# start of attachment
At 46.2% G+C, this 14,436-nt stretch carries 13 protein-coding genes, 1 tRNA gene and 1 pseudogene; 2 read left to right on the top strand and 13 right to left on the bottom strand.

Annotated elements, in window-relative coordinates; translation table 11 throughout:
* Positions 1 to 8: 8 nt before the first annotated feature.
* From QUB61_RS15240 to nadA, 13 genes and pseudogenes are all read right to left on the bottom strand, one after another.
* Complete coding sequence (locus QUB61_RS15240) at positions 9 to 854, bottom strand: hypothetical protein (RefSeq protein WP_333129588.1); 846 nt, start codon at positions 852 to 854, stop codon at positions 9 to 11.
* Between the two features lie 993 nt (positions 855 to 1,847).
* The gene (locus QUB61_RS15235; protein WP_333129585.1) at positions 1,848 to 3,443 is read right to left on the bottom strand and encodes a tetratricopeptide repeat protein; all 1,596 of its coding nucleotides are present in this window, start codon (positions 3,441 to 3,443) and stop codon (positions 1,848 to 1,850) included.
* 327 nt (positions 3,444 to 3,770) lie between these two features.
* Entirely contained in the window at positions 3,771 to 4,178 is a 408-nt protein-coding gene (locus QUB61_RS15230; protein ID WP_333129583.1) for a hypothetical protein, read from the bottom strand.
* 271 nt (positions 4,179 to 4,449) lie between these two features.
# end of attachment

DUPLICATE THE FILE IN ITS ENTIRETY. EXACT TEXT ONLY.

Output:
At 46.2% G+C, this 14,436-nt stretch carries 13 protein-coding genes, 1 tRNA gene and 1 pseudogene; 2 read left to right on the top strand and 13 right to left on the bottom strand.

Annotated elements, in window-relative coordinates; translation table 11 throughout:
* Positions 1 to 8: 8 nt before the first annotated feature.
* From QUB61_RS15240 to nadA, 13 genes and pseudogenes are all read right to left on the bottom strand, one after another.
* Complete coding sequence (locus QUB61_RS15240) at positions 9 to 854, bottom strand: hypothetical protein (RefSeq protein WP_333129588.1); 846 nt, start codon at positions 852 to 854, stop codon at positions 9 to 11.
* Between the two features lie 993 nt (positions 855 to 1,847).
* The gene (locus QUB61_RS15235; protein WP_333129585.1) at positions 1,848 to 3,443 is read right to left on the bottom strand and encodes a tetratricopeptide repeat protein; all 1,596 of its coding nucleotides are present in this window, start codon (positions 3,441 to 3,443) and stop codon (positions 1,848 to 1,850) included.
* 327 nt (positions 3,444 to 3,770) lie between these two features.
* Entirely contained in the window at positions 3,771 to 4,178 is a 408-nt protein-coding gene (locus QUB61_RS15230; protein ID WP_333129583.1) for a hypothetical protein, read from the bottom strand.
* 271 nt (positions 4,179 to 4,449) lie between these two features.